Inclusive Template for Company-Wide Decision Making

Xiao Ma

Sr. Director of Engineering at 4C Insights



There were several problems that eventually led us to create such a template for tackling decision-making processes in a singular setting.

  1. Sometimes a project is very large and can spread across multiple teams. It can be difficult for everyone to understand what decision has been made if one hasn’t already been made, then what decision needs to be made, and who the key people in the conversation are. It’s not easy to consistently broadcast all of this data and we weren’t even always sure who was looking for this type of information.
  2. More often than not, Adhoc decision discussions in Slack are time-consuming, interruptive to the regular workflow, and usually lead to dead ends.
  3. When a project carries on for many months, the conversation often circles back to discussing the same decision. This became an issue for us because there was little to no documentation on why we had made a decision or its accompanying results.
  4. Decisions were taking a very long time to be made because there was no true person accountable for making the final decision.
  5. We could not make quick, in-office decisions with so many distributed teams. There was no place for data to be well- communicated across teams.

Actions taken

We ended up creating a template to be used for shared documentation on decisions for each project. This is where we list all the major questions and major decisions for projects. For every unique decision that has to be made, we highlight the following:

  • The decision options
  • The problems that need to be solved
  • The decision that is going to be taken or a deadline for decisions yet to be made
  • The person responsible for making the final decision
  • The other teams who depend on this decision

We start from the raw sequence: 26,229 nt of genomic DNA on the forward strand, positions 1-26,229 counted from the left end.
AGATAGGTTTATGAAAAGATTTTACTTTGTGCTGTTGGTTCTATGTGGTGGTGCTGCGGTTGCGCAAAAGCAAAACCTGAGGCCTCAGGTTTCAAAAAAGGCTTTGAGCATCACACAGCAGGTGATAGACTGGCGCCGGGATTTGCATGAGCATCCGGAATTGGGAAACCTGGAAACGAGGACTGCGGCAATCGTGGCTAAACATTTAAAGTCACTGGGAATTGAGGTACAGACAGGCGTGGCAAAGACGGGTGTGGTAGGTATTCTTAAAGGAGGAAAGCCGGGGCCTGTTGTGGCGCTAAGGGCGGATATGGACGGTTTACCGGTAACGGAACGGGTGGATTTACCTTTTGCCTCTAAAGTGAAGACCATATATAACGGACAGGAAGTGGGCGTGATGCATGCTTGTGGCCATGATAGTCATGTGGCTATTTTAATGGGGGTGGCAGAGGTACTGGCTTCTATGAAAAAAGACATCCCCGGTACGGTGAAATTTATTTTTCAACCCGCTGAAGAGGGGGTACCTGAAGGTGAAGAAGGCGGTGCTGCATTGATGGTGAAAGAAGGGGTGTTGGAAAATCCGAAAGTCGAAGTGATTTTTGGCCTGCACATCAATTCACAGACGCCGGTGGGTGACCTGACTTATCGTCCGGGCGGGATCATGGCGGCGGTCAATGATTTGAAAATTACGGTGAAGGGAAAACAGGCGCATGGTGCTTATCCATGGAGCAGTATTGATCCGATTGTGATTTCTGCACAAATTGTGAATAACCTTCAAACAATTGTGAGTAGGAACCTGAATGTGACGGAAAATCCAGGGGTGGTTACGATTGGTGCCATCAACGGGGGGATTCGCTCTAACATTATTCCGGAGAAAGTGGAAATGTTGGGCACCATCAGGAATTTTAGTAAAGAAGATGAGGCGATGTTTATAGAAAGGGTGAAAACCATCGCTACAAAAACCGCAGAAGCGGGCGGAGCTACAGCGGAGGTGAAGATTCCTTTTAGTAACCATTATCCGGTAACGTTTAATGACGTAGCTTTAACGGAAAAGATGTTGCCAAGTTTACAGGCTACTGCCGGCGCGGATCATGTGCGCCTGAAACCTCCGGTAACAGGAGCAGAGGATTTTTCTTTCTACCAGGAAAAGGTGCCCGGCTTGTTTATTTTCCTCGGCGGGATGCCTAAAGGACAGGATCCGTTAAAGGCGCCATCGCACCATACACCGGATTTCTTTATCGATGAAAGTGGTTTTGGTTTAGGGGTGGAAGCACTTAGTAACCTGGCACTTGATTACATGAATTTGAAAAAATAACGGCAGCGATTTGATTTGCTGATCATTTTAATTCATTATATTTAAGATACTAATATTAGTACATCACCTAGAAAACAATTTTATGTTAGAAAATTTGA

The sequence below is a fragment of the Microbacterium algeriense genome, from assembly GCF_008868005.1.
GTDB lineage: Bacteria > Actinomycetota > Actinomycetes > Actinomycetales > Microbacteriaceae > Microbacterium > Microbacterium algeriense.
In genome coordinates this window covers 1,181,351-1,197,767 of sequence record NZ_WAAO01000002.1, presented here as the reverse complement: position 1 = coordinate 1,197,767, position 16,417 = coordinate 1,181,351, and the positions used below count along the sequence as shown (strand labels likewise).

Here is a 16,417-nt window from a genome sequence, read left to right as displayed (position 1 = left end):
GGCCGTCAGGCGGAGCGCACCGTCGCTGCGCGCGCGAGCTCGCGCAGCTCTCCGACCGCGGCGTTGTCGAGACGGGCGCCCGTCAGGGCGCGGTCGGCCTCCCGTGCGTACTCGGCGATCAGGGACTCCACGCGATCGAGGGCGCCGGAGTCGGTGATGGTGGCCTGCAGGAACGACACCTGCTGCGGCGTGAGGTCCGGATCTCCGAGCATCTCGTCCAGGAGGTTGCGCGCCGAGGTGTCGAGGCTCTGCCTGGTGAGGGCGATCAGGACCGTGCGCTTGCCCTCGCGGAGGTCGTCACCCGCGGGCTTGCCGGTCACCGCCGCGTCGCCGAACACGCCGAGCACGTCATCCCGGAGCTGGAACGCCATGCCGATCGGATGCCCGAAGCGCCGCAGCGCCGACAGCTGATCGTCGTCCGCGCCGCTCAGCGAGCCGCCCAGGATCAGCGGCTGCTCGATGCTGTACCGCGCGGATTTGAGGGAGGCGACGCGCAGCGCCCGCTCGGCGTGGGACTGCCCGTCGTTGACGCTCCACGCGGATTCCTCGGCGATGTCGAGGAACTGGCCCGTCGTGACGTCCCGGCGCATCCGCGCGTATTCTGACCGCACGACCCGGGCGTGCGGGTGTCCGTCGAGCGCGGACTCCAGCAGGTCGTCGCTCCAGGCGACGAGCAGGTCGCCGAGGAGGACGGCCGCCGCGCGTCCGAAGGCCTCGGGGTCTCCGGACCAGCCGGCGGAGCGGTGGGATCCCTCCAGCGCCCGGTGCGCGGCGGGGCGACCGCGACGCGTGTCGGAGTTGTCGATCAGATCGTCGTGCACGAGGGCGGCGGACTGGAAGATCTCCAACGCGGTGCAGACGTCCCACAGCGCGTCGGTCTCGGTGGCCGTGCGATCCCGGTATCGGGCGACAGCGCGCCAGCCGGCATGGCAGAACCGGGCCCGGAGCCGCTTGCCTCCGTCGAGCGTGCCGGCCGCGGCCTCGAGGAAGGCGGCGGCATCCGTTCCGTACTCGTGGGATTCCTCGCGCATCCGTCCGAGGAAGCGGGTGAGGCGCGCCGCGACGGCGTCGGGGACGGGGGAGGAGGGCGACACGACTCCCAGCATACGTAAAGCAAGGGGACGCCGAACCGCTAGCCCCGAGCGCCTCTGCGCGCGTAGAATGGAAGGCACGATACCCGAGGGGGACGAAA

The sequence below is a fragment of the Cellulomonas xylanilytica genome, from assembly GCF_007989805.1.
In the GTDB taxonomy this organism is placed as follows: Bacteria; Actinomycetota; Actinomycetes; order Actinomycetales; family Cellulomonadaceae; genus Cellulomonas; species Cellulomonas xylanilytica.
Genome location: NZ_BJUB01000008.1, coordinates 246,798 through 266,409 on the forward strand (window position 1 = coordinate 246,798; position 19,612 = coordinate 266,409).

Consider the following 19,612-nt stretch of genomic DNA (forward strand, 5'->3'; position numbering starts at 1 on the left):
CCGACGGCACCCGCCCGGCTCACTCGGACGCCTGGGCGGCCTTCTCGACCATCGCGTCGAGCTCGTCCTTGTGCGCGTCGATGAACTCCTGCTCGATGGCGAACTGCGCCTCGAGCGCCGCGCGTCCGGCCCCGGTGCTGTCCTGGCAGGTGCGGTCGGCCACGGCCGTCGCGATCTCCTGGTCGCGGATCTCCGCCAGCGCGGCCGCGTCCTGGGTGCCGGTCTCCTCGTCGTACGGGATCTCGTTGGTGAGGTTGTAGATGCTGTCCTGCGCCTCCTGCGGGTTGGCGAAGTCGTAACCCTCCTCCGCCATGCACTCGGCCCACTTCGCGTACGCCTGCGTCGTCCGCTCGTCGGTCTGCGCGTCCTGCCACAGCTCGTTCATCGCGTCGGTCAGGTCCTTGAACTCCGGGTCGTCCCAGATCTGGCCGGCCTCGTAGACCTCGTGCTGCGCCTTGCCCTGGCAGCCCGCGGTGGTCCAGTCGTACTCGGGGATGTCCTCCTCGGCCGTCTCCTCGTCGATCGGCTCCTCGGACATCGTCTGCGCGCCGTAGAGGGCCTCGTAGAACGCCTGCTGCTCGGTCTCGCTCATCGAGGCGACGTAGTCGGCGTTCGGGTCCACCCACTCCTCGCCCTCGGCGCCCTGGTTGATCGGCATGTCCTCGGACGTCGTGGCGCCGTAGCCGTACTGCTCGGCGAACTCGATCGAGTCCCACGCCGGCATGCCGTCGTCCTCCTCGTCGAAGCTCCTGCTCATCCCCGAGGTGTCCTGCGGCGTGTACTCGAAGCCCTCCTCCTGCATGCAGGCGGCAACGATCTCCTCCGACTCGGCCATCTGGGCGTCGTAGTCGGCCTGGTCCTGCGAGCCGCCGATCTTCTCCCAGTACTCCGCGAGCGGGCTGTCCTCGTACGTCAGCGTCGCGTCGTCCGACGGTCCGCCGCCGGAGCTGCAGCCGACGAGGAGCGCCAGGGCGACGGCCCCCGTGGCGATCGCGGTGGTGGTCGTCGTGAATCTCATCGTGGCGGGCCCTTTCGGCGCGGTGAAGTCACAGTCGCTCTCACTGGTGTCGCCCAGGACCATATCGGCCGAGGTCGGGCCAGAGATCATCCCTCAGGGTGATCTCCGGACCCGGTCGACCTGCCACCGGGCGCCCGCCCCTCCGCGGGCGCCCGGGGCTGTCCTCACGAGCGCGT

• The people who we are blocking, if any
  • The people that need to be consulted
  • The people that should be informed

Within each singular decision-making process, we have a very simple template where people can propose their opinions. If there are alternatives, they can be added to a list where the pros and cons are clearly stated for each of them. Later, they are to be voted on by the teams.

Sometimes, a system doesn’t have an alternative, and for that, we take part in a discussion under that particular decision name. Discussions can be copied and pasted from other forums, but ideally, the template is the all-inclusive, decision-making thread where all information should be stored. Once we have made a decision, we will broadcast it over a team channel and if more details are wanted, it can be accessed through the template.

We never pursue a global consensus. There is only one person held accountable for each decision and they are in charge of making sure that a decision is made by the specified deadline. If there is no consensus, then that person is the one that the team has chosen to trust in arriving at a final decision.

Lessons learned

  • When people find themselves in very sensitive, debatable topics, they can go back to the template where concrete discussions and decisions are already established. In knowing that, I see a lot of people reverting back to the template and updating it with information from other conversations. This has been extremely helpful in making this project function as it should.
  • The template has greatly benefited our distributed team members. They are able to enter at any time for an up to date evaluation of things. They feel as if they are actually with the team through the entire process.
  • I am never really the person accountable for making the decisions, but what has benefited me is that I feel teams have become more collaborative. Subsequently, there has been less time wasted on continually debating things that aren’t leading to results. The team is in tune with that ‘one team, one dream’ attitude and can productively work together.
  • I have also seen removed pressure from product managers or design heads. As the one being held accountable, they can be less involved because once the decision is made, everyone should be on the same page, thus eliminating having to go back and forth on the topic.

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Xiao Ma

Sr. Director of Engineering at 4C Insights

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